Why would I continue listening to a story that has nothing to offer the reader? The characters are utterly unengaging, to the point that I could not care less what happens to them next and the story itself is relentlessly dismal and spun out. While I'm leaving this one, I won't write author Joe Hill off- he can REALLY write, bringing scenes and ideas to life as few writers can.
The answer to the question 'why?" lies with Kate Mulgrew's bravura, daring, scenery chewing performance of Hill's words. I've never heard anything like it and although I'm not certain I want to again, in this instance it is a magnificent, outrageous, dialog chomping, scene stomping one woman show.
Do I recommend it? You decide: the audiobook of NOS4A2 is a not-to-be-missed performance of a story in need of serious editing and (as another reviewer wrote) a little heart.
The first 45 minutes of 'The Eyre Affair' amount to a literary Schrodinger's Cat-trick, a paradox I learned from Heinlein in 4 concise minutes of reading when I was 12.
If only one of you, my compatriots, had mentioned Dr Who in the many reviews I read, I'd never have bought this book: I despise Dr Who.....and conversely, someone who enjoys Dr Who is likely to enjoy this book. It is superbly narrated.
Oddly, I think I was warned about this book just two weeks ago, but wasn't given the title. Anybody else read Ian McEwan's 'Sweet Tooth'?
I'm a sucker for magical realism and Luanne Rice is one of the best Americans writing in that genre today. Her stories tend to be tightly crafted, her characters masterful and in each book, she creates a world of it's own with new rules for 'the way things work'.
'The Secret Hour' threw me for a loop. The story seemed to uncharacteristically meander. I kept wondering where Rice was going and why certain scenes even existed. I even began to wonder if Rice herself knew where she was going with this dull, uncompelling love story and disappearance mystery. I should have known better: near the end of the book, with one brush stroke in one scene, 'The Secret Hour' pulled itself into a tightly written, enjoyable and very adult fairy tale.
'Oh, duh”, I thought, chiding myself for doubting the author.
Narrator Christina Traister is so very good at narrative passages and so bad at male voices that I thought she was new to her craft and her talent instinctual. With a little vocal training, I thought, she'll be at the top of her game. When I looked her up, I was surprised to find 40 credits to her name and 'The Secret Hour' one of her most recent.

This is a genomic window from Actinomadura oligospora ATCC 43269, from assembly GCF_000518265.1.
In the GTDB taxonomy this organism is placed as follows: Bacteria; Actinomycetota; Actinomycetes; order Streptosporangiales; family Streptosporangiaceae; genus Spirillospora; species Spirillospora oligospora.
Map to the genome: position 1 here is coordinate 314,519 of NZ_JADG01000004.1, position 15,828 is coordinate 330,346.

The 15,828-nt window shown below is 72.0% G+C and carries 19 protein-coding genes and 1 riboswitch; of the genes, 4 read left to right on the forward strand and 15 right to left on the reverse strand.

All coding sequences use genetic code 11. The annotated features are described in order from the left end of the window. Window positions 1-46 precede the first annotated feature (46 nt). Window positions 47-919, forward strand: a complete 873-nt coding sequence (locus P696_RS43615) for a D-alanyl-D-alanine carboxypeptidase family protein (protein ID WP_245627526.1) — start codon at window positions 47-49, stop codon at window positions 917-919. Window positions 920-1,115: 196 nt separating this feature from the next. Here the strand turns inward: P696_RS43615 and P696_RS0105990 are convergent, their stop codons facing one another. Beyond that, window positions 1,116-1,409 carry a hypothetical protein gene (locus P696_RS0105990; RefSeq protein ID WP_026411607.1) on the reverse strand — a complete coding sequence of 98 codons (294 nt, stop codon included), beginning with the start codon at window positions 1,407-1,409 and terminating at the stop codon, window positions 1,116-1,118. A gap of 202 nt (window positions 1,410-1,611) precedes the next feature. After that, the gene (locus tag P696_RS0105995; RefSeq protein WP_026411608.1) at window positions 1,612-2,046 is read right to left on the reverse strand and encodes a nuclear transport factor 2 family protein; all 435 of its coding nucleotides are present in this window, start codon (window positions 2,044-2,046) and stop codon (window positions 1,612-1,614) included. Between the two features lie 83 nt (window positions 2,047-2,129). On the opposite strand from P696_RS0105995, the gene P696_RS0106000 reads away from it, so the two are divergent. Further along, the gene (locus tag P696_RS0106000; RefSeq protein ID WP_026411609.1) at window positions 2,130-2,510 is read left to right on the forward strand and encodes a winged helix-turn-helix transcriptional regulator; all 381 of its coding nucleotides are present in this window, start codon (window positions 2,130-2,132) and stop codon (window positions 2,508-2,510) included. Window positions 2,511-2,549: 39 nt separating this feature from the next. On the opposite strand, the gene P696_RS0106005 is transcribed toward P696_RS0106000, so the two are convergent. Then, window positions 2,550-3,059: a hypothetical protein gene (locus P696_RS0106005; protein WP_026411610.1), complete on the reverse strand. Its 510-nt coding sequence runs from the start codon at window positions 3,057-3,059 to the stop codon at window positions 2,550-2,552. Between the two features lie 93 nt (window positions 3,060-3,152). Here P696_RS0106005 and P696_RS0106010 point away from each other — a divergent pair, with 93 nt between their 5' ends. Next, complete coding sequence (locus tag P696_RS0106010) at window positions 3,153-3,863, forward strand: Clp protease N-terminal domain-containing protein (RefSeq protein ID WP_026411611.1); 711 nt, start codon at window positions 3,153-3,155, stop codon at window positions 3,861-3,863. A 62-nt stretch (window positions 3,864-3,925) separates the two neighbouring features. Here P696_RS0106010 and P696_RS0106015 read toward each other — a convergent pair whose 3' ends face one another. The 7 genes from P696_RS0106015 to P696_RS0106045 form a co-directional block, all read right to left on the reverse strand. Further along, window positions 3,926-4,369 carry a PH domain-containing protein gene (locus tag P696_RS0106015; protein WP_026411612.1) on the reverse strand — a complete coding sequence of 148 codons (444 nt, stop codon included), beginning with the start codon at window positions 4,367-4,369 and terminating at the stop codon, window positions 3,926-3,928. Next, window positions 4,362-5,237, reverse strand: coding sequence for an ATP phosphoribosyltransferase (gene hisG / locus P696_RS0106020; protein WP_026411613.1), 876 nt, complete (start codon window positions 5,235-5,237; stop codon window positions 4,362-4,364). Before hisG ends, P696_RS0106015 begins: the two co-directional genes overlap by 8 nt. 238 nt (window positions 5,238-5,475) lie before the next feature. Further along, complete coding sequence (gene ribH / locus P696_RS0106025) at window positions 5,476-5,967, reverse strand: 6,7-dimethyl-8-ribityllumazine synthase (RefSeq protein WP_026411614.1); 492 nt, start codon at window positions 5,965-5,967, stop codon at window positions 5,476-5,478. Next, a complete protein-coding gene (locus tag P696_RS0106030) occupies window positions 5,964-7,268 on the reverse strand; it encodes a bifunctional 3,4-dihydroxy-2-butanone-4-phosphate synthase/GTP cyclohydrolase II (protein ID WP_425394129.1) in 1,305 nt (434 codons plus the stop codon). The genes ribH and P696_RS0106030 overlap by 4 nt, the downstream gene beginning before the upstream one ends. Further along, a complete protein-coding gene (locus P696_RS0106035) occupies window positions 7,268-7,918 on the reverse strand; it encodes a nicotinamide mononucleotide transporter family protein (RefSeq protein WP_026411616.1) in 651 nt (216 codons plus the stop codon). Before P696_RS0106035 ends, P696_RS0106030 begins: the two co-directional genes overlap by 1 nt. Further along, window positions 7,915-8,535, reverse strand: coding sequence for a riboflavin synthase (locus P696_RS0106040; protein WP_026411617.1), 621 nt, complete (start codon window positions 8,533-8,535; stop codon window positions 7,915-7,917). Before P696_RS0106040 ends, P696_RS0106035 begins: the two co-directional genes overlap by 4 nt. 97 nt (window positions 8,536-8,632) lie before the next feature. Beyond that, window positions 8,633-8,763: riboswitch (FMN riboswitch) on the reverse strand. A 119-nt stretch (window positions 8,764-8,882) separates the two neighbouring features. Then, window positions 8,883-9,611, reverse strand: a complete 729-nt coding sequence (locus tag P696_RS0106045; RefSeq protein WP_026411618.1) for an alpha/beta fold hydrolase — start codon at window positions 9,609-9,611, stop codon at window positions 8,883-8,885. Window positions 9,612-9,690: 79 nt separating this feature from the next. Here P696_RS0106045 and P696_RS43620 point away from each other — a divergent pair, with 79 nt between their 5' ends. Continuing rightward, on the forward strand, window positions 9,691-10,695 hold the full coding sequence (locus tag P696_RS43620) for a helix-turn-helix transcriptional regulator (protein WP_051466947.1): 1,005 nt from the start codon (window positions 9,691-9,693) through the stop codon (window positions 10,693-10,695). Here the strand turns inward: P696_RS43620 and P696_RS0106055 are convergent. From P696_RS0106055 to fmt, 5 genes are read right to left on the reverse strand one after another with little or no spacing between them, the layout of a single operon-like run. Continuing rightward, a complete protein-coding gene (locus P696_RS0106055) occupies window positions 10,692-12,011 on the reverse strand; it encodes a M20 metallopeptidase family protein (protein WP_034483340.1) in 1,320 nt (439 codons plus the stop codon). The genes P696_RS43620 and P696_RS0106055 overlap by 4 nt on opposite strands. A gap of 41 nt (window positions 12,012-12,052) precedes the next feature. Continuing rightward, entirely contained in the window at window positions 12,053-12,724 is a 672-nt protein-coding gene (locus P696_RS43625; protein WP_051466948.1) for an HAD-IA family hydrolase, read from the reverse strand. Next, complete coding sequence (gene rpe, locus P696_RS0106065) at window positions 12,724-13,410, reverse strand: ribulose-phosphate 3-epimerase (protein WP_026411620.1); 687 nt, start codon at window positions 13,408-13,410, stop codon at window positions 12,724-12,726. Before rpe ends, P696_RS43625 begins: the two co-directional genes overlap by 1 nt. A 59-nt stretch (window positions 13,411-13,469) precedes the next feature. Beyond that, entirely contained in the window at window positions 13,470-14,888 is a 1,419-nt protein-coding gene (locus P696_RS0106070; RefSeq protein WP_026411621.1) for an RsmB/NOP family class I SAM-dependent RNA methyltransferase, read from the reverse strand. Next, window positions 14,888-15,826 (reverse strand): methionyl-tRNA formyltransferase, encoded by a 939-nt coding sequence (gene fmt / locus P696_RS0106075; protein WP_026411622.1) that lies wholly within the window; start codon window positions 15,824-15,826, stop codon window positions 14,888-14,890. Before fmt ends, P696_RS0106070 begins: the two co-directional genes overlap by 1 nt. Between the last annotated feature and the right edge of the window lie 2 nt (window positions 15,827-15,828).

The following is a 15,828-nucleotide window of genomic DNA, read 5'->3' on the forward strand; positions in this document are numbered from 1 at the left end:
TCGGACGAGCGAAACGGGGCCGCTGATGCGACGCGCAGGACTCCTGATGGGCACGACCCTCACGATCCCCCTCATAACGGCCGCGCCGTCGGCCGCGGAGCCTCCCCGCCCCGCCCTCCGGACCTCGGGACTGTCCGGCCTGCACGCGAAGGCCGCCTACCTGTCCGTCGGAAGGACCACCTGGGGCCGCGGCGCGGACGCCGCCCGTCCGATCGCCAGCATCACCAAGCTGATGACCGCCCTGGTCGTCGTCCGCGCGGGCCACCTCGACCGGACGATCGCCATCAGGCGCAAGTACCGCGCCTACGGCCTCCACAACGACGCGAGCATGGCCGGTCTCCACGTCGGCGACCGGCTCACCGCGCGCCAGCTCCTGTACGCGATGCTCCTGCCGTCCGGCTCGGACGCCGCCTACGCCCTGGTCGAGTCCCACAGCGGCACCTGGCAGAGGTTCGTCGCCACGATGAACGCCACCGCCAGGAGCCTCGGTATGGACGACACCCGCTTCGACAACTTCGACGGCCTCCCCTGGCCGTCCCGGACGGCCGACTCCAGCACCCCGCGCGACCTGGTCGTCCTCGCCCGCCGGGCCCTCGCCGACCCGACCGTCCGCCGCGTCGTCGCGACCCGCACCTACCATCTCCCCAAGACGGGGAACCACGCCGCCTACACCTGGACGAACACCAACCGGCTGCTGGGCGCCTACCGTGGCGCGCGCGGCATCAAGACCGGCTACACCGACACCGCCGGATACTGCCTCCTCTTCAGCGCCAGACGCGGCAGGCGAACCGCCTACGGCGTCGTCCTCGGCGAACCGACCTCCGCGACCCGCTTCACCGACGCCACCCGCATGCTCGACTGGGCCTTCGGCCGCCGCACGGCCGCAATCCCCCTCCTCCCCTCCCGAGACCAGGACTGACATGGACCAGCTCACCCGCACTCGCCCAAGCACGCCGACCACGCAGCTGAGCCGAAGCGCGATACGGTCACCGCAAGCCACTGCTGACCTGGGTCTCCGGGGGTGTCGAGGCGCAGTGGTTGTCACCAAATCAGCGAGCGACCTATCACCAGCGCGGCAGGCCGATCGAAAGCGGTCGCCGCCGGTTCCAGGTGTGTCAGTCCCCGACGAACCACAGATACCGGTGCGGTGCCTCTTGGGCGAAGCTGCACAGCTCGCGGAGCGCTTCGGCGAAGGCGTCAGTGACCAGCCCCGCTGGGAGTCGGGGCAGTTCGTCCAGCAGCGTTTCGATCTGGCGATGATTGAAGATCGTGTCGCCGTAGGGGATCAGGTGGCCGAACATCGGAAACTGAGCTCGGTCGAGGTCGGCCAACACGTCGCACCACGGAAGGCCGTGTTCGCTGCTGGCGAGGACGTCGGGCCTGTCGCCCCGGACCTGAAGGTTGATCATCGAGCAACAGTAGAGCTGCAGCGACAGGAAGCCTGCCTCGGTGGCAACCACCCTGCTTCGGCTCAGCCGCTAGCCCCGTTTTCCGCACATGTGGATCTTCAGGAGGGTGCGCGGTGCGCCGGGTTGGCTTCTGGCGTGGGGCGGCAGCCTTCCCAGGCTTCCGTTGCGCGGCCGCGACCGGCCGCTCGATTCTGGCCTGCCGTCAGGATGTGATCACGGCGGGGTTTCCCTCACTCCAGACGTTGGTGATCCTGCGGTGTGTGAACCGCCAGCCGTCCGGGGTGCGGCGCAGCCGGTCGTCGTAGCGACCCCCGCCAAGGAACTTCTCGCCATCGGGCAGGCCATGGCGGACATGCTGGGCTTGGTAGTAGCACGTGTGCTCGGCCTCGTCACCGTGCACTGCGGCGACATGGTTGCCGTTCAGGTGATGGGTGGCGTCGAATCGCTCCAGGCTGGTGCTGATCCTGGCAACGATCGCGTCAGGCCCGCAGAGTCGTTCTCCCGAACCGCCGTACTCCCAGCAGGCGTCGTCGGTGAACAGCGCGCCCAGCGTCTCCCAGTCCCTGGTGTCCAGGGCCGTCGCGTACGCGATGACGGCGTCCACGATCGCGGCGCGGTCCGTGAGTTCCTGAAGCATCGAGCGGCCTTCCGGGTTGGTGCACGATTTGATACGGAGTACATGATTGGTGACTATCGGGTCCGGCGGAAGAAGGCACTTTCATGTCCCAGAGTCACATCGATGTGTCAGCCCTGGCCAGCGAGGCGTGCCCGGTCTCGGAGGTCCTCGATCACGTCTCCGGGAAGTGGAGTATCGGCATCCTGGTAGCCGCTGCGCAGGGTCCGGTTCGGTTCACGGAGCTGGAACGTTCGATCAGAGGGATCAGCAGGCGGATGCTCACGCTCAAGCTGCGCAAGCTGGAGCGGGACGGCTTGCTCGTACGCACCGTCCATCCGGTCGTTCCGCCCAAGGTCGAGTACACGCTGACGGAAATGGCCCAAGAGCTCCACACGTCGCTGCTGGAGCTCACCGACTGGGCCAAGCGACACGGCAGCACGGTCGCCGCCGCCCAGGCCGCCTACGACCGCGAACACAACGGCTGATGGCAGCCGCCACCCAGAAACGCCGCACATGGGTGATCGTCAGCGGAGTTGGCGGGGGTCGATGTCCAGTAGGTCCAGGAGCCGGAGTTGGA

This isn't a book for listeners unfamiliar with Luanne Rice: it's a story that takes patience and trust. You've got to love her work to enjoy 'The Secret Hour'.
I did. In the end.
I came close to abandoning Sweet Tooth at about the two thirds mark. On the surface, Ian McEwan's Serena Frome is yet another poorly crafted unreliable narrator from the UK's literary in-crowd, but well- it's Ian McEwan so I stuck with it. I suspected the discussion of various 'literary tricks' (Serena's term, not mine) peppered throughout the novel would eventually be applied to this tale of espionage, literature, love and naivete.
I was not disappointed: not really. Those literary discussions do indeed telegraph to the the reader what's really going on: it’s all very clever and exquisitely crafted with not a stitch dropped, a superfluous word or clue misplaced in this literary mystery.
The problem is Serena. My mind accompanied Juliet Stevenson's superb reading of Sweet Tooth with a constant harangue of “what a TWIT!”. In the end, the reader is made privy to the reasons for Serena's utter twitiness, but in order to get there, one suffers through her entire banal, twitty narrative. McEwan made one mistake, holding himself back too much with that voice: he seems to have forgotten the reader in all his clever construction. That one mistake prevents Sweet Tooth from being a masterpiece.
Impressed as I was with Sweet Tooth, the reader has to work too hard to arrive at a resolution to the mystery of Serena Frome.
Really? 'Cause if it's not unabridged, Kay Hooper forgot to write about a third of this book.
Of course, The Haunting of Josie is so cliched, you can fill in the blanks yourself.
I did, however, discover a really fine narrator, Traci Svensgaard, who managed to elevate even the tritest of language (he..."covered her startled lips with his"). Only my enjoyment of her skillful reading sustained me to the end of the book.